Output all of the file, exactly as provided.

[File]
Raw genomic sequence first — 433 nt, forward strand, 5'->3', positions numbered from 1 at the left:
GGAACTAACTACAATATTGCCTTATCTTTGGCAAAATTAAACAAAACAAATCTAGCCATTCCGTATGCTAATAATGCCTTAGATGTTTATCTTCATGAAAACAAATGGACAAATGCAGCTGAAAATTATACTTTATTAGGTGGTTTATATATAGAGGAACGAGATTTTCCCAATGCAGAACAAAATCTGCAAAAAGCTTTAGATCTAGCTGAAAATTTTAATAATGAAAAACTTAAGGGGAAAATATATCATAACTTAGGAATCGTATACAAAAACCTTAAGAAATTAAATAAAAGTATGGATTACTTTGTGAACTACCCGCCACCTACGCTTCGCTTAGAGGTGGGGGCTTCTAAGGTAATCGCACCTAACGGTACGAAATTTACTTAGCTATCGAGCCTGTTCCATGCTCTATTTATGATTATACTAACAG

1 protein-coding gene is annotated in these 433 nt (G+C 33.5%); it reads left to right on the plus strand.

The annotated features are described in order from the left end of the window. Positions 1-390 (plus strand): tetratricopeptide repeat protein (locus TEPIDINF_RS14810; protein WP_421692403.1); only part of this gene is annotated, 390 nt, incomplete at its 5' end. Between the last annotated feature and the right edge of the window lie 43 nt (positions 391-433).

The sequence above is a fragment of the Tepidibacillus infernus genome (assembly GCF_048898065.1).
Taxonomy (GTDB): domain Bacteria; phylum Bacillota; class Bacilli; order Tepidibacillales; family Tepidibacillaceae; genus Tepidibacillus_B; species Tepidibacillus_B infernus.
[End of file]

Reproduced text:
Raw genomic sequence first — 433 nt, forward strand, 5'->3', positions numbered from 1 at the left:
GGAACTAACTACAATATTGCCTTATCTTTGGCAAAATTAAACAAAACAAATCTAGCCATTCCGTATGCTAATAATGCCTTAGATGTTTATCTTCATGAAAACAAATGGACAAATGCAGCTGAAAATTATACTTTATTAGGTGGTTTATATATAGAGGAACGAGATTTTCCCAATGCAGAACAAAATCTGCAAAAAGCTTTAGATCTAGCTGAAAATTTTAATAATGAAAAACTTAAGGGGAAAATATATCATAACTTAGGAATCGTATACAAAAACCTTAAGAAATTAAATAAAAGTATGGATTACTTTGTGAACTACCCGCCACCTACGCTTCGCTTAGAGGTGGGGGCTTCTAAGGTAATCGCACCTAACGGTACGAAATTTACTTAGCTATCGAGCCTGTTCCATGCTCTATTTATGATTATACTAACAG

1 protein-coding gene is annotated in these 433 nt (G+C 33.5%); it reads left to right on the plus strand.

The annotated features are described in order from the left end of the window. Positions 1-390 (plus strand): tetratricopeptide repeat protein (locus TEPIDINF_RS14810; protein WP_421692403.1); only part of this gene is annotated, 390 nt, incomplete at its 5' end. Between the last annotated feature and the right edge of the window lie 43 nt (positions 391-433).

The sequence above is a fragment of the Tepidibacillus infernus genome (assembly GCF_048898065.1).
Taxonomy (GTDB): domain Bacteria; phylum Bacillota; class Bacilli; order Tepidibacillales; family Tepidibacillaceae; genus Tepidibacillus_B; species Tepidibacillus_B infernus.